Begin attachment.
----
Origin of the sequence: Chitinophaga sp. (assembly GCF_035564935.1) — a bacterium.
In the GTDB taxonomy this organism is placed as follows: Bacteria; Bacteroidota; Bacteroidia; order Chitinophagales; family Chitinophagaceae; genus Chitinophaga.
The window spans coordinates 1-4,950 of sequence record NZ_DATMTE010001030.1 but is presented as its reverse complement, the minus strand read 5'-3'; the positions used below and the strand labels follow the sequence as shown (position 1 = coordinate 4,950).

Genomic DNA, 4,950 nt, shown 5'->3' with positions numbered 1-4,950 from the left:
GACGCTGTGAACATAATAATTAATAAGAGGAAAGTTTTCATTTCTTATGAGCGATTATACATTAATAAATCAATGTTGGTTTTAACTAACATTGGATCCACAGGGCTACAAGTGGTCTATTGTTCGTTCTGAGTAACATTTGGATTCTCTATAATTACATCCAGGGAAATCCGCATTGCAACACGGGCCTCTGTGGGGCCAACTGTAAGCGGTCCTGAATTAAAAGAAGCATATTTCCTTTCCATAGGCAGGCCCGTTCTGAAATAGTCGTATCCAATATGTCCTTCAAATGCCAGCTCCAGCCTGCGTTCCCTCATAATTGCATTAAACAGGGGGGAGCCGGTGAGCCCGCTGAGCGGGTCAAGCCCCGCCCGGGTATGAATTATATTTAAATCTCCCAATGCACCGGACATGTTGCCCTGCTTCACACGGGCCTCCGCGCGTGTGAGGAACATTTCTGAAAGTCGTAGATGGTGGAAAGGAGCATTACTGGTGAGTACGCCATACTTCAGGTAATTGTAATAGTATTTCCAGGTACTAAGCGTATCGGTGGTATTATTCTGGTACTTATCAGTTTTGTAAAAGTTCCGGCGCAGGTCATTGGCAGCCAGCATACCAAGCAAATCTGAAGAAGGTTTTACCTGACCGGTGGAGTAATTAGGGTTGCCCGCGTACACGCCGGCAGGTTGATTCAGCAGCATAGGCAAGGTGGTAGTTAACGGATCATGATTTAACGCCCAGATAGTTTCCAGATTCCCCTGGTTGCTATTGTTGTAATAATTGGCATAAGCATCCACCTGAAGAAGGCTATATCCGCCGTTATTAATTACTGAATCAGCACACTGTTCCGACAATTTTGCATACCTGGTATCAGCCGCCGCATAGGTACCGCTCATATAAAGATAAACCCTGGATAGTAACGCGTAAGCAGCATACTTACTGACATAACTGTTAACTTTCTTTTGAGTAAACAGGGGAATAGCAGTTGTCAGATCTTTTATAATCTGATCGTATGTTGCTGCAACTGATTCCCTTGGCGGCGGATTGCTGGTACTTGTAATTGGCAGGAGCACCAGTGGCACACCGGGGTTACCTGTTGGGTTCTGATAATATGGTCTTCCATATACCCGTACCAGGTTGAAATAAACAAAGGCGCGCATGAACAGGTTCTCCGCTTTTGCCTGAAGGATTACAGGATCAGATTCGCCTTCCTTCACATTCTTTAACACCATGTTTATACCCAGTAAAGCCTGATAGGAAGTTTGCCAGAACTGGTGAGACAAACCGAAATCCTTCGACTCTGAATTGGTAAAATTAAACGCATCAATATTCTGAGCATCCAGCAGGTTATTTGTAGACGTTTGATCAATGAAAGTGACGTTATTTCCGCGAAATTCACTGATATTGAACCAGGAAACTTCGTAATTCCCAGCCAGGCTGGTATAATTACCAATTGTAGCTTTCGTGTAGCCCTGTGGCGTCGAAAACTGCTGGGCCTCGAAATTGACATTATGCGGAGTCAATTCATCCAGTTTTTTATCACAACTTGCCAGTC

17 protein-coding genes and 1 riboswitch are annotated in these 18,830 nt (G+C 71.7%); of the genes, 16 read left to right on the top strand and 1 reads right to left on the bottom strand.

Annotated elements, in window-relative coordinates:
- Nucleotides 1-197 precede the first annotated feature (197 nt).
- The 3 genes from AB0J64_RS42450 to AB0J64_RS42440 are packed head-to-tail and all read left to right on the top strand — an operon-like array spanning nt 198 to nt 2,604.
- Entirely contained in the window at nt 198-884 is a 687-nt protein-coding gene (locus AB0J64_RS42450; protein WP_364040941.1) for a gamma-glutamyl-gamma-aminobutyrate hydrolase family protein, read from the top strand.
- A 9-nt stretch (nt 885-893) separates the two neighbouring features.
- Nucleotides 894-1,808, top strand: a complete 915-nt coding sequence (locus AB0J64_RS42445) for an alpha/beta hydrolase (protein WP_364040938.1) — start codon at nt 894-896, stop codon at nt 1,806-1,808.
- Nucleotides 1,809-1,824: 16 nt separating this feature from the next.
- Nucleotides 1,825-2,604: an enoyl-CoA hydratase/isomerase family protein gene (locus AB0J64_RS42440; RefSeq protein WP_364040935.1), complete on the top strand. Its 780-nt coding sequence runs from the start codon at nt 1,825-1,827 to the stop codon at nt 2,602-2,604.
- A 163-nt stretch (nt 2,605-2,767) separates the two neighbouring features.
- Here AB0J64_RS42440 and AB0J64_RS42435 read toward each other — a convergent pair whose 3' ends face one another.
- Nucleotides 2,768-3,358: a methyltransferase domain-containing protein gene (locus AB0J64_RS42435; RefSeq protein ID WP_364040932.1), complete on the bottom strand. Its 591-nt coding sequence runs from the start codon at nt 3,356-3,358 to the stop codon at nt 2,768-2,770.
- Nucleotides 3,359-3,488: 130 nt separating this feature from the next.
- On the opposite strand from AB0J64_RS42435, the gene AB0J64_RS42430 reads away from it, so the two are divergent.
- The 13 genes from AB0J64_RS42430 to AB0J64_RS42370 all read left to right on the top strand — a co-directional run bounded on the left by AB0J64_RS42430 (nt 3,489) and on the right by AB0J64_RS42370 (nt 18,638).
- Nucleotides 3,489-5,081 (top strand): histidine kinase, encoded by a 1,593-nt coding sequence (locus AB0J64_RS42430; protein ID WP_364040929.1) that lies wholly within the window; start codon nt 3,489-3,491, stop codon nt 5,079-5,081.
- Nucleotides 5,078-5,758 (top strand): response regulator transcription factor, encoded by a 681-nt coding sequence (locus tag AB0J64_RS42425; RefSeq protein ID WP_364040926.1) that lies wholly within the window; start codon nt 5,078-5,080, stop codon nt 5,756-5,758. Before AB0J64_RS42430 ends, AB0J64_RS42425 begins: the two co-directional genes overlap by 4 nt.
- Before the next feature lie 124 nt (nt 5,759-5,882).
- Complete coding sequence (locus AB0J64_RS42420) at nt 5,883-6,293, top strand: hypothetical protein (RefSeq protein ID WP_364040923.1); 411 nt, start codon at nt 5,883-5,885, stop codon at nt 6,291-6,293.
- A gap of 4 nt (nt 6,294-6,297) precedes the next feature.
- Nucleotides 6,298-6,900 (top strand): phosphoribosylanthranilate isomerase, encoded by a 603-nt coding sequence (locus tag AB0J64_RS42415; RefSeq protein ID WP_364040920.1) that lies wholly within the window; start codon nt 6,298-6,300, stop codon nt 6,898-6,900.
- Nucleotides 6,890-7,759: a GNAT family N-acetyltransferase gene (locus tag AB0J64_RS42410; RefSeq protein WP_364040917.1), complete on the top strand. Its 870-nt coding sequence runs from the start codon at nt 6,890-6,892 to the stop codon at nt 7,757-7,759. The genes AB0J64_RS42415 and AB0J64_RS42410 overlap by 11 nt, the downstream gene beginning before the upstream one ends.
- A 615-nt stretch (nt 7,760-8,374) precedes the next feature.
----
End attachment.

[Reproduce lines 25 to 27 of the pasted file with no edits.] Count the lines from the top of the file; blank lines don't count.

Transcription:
- A gap of 4 nt (nt 6,294-6,297) precedes the next feature.
- Nucleotides 6,298-6,900 (top strand): phosphoribosylanthranilate isomerase, encoded by a 603-nt coding sequence (locus tag AB0J64_RS42415; RefSeq protein ID WP_364040920.1) that lies wholly within the window; start codon nt 6,298-6,300, stop codon nt 6,898-6,900.
- Nucleotides 6,890-7,759: a GNAT family N-acetyltransferase gene (locus tag AB0J64_RS42410; RefSeq protein WP_364040917.1), complete on the top strand. Its 870-nt coding sequence runs from the start codon at nt 6,890-6,892 to the stop codon at nt 7,757-7,759. The genes AB0J64_RS42415 and AB0J64_RS42410 overlap by 11 nt, the downstream gene beginning before the upstream one ends.